• Charges have been filed against all four Minneapolis police officers involved in the situation that led to the May 25 death of George Floyd, 46, who died while in police custody in Minneapolis, Minnesota. Charges against former officer Derek Chauvin, who was previously charged with third-degree murder and second-degree manslaughter, have been upgraded to second-degree murder. The other three officers involved -- Thomas Lane, J.A. Kueng and Tou Thao -- were charged with aiding and abetting second-degree murder and aiding and abetting second-degree manslaughter. Floyd died on Memorial Day after he was detained for questioning regarding a possible forgery in progress. Video of his death caught by bystanders showed Chauvin holding his knee to Floyd’s neck for nearly nine minutes as Floyd pleaded for air, sparking outrage and demonstrations which have spread nationwide. Live updates for Friday, June 5 continue below:  Video vindicates Philadelphia student charged with assaulting police Update 5:24 a.m. EDT June 5: A Temple University student arrested for assaulting police during a Philadelphia protest Monday has been vindicated by video of the incident. According to the Philadelphia Inquirer, Evan Gorski was accused of pushing an officer off his bike and fracturing his hand during a confrontation between police and demonstrators protesting police brutality. Video released Wednesday instead showed an officer striking Gorski with a baton, while another officer pinned the 21-year-old engineering student’s face to the ground. Gorski was released Wednesday. 2 National Guardsmen injured in DC lightning strike Update 4:55 a.m. EDT June 5: A lightning strike in Washington, D.C.’s Lafayette Square injured two National Guardsmen around midnight Thursday. Both guardsmen were transported to a nearby hospital with serious but not life-threatening injuries, Vito Maggiolo, a spokesman for the district’s Fire and Emergency Medical Services Department, said via Twitter. There were no other reports of injuries associated with the strike. NYC mayor: Essential workers’ arrests after curfew are ‘NOT acceptable and must stop’ Update 4:38 a.m. EDT June 5: New York Mayor Bill de Blasio implored police to safeguard the rights of essential workers after viral videos recorded late Thursday showed the arrest of a food delivery worker out past the city’s 8 p.m. curfew.  In one video, a man is seen holding an insulated backpack from a food delivery company. A bicycle is splayed at his feet, and at least six officers have him surrounded. “Are you serious? Look, look, look I’m not even doing anything,” the man can be heard shouting, while officers tell him to “relax” and begin removing his backpack. A second video shared a few minutes later shows the unidentified man being loaded into a police van. NYPD officials told The Washington Post the man’s credentials were later verified at a nearby precinct, and he was released. California mayor resigns after sending email claiming local police never killed a ‘good person of color’ Update 4:11 a.m. EDT June 5: The mayor of Temecula, California, resigned late Thursday after sending an email earlier in the week that claimed local police had never killed a “good person of color.”  The email, sent by Mayor James “Stew” Stewart Tuesday night, was in response to a constituent asking what his administration is doing to address systemic racism in policing. After the communication was made public, Stewart claimed talk-to-text software had mistakenly added the word “good,” The Press-Enterprise reported. “As you know the City of Temecula does not have its own Police Department. We contract with Riverside County Sheriff’s Department. And I don’t believe there’s ever been a good person of color killed by a police officer. So I’m kind of confuse what you are looking for,” the email read. Stewart said he failed to proofread the email before sending after working a 12-hour shift at his barber shop, The Press-Enterprise reported. In the statement announcing his resignation, Stewart wrote, “City of Temecula, I hear you, I agree with you, and I am deeply sorry,” the newspaper reported. “I understand that even my sincerest apologies cannot remedy this situation. Because actions speak louder than words, I will step down as your Mayor and City Council Member effective immediately,” he added. 1 shot, 2 possibly injured near Denver protest Update 2:41 a.m. EDT June 5: A chaotic scene unfolded in Denver Thursday night after a man was shot one block away from protesters gathered near the capitol building. Denver Police confirmed one man had been shot and transported to a nearby hospital, but they offered no additional details on his condition or possible motivations for the shooting.  Two other “walk-in” patients – one with a gunshot wound and another suffering stab wounds – arrived at the hospital a short time later, but a police spokesman told The Washington Post that officers have not confirmed if those injuries are connected to the shooting of the first unidentified man. 2 Buffalo police officers suspended after video shows them pushing, injuring elderly man Published 2:27 a.m. EDT June 5: Two police officers in Buffalo, New York, have been suspended without pay after video of protests appears to show them knocking down a 75-year-old man. WARNING: Links in this post may contain video some readers might find disturbing due to its violent nature. The video shows the man being pushed by officers and then falling backward. The victim appears to bleed from his head while lying motionless on the ground. Buffalo Mayor Byron Brown said in a Thursday night statement he was “deeply disturbed” by video of the altercation and an immediate investigation has been launched by the city’s police commissioner. According to The Washington Post, officers who were not directly involved but witnessed the incident initially described the man as “tripping and falling,” but Brown launched his investigation immediately upon viewing the footage. Capt. Jeff Rinaldo with the Buffalo Police Department told the Post the victim is in stable condition with a laceration and possible concussion. 'After days of peaceful protests and several meetings between myself, police leadership and members of the community, tonight’s event is disheartening. My thoughts are with the victim tonight,” Brown said in the statement. Meanwhile, New York Gov. Andrew Cuomo called the incident “unjustified and utterly disgraceful.” xxx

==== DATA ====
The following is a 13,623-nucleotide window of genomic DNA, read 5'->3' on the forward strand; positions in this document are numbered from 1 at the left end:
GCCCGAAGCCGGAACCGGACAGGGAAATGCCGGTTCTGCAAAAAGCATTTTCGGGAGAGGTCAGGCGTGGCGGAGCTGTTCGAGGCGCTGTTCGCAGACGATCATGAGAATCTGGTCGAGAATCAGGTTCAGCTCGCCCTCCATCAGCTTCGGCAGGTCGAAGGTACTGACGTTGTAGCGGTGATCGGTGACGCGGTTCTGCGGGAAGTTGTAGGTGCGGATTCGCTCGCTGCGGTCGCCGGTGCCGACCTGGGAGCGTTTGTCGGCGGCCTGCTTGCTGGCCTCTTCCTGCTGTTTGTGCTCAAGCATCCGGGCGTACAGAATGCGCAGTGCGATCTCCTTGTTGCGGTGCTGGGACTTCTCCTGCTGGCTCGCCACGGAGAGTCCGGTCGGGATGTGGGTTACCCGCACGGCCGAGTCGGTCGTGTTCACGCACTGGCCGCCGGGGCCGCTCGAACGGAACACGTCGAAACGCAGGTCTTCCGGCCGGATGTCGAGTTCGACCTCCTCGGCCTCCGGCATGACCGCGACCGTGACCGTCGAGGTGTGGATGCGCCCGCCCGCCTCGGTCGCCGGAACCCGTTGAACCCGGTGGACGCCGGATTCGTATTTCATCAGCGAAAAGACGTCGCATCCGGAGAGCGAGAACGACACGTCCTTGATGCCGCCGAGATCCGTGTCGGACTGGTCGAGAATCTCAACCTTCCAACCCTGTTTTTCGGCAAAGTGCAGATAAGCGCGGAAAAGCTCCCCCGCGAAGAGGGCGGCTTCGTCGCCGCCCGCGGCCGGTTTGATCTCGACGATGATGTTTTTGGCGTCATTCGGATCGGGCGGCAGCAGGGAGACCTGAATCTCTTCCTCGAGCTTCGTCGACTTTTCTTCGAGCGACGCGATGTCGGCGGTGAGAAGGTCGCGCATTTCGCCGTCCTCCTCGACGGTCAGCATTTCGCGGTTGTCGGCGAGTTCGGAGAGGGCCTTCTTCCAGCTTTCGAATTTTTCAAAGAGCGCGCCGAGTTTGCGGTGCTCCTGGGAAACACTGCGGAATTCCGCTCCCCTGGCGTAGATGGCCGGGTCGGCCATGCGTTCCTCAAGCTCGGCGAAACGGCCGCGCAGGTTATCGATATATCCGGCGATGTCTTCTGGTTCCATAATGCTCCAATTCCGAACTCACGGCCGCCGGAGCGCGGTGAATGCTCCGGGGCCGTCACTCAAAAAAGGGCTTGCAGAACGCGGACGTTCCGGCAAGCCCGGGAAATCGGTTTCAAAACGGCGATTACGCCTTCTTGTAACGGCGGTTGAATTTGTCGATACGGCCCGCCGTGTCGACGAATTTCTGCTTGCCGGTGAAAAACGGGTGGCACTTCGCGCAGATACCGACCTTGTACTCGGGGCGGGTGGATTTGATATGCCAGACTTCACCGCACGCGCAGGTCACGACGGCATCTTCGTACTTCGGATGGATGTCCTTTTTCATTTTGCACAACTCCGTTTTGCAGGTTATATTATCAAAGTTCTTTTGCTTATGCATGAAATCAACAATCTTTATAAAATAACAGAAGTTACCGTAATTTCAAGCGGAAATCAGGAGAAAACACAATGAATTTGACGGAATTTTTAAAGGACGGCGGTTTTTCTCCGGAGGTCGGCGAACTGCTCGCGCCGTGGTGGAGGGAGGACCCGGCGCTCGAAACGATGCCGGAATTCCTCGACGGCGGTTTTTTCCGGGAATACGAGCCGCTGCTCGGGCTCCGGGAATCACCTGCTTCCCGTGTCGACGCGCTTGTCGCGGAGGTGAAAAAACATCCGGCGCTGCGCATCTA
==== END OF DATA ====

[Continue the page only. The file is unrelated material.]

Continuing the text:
Washington Insider

  • Even as the number of people demonstrating over the police killing of George Floyd dwindled to a small group on Thursday afternoon in the nation's capital, workers were busy installing new high fencing around the park area known as the Ellipse just to the south of the White House, significantly expanding the security zone for President Donald Trump. 'It's a sad commentary that the (White) House and its inhabitants have to be walled off,' said Washington, D.C. Mayor Muriel Bowser. 'We should want the White House to be opened up,' the Mayor told reporters. Critics immediately compared the new fencing to the President's push to build a wall along the border with Mexico. 'And American taxpayers, not Mexico, will again be sent the bill,' said Sen. Patrick Leahy (D-VT). By Thursday afternoon, workers had run the new fencing all the way down to, and along Constitution Avenue, which crosses in between the White House and the Washington Monument. The move to close off the Ellipse - an over 80 acre park which often hosts families, tourists, joggers, and picknickers - was reminiscent of other moves by the federal government to increase security, without the consent of the Washington, D.C. government. For example, after the Oklahoma City bombing, Pennsylvania Avenue in front of the White House was closed to traffic. Roads were also closed to through traffic on Capitol Hill near House and Senate office buildings, and security bollards were placed in front of a number of federal buildings, museums, and monuments. Because the federal government controls many of those areas, they are not under the direct jurisdiction of the District of Columbia. 'I'm also concerned that some of the hardening that they are doing may be not just temporary,' the Mayor said of the new security fencing. Extra fencing has already been put in place to the north of the White House, to wall off Lafayette Square from demonstrators. Here's a satellite map of the area around the White House to give you a better idea of the changes which are being made: The red area at the top is Lafayette Square. This is normally open to the public, but now a tall fence at the northern end along H Street does not allow anyone into the park. The yellow area is the normal White House security perimeter. The Old Executive Office Building is on the left, and the Treasury Department is on the right. The orange area at the bottom is how the perimeter is being extended with new fencing to add in the Ellipse, which is normally open to the public.  The road at the bottom of the graphic is Constitution Avenue.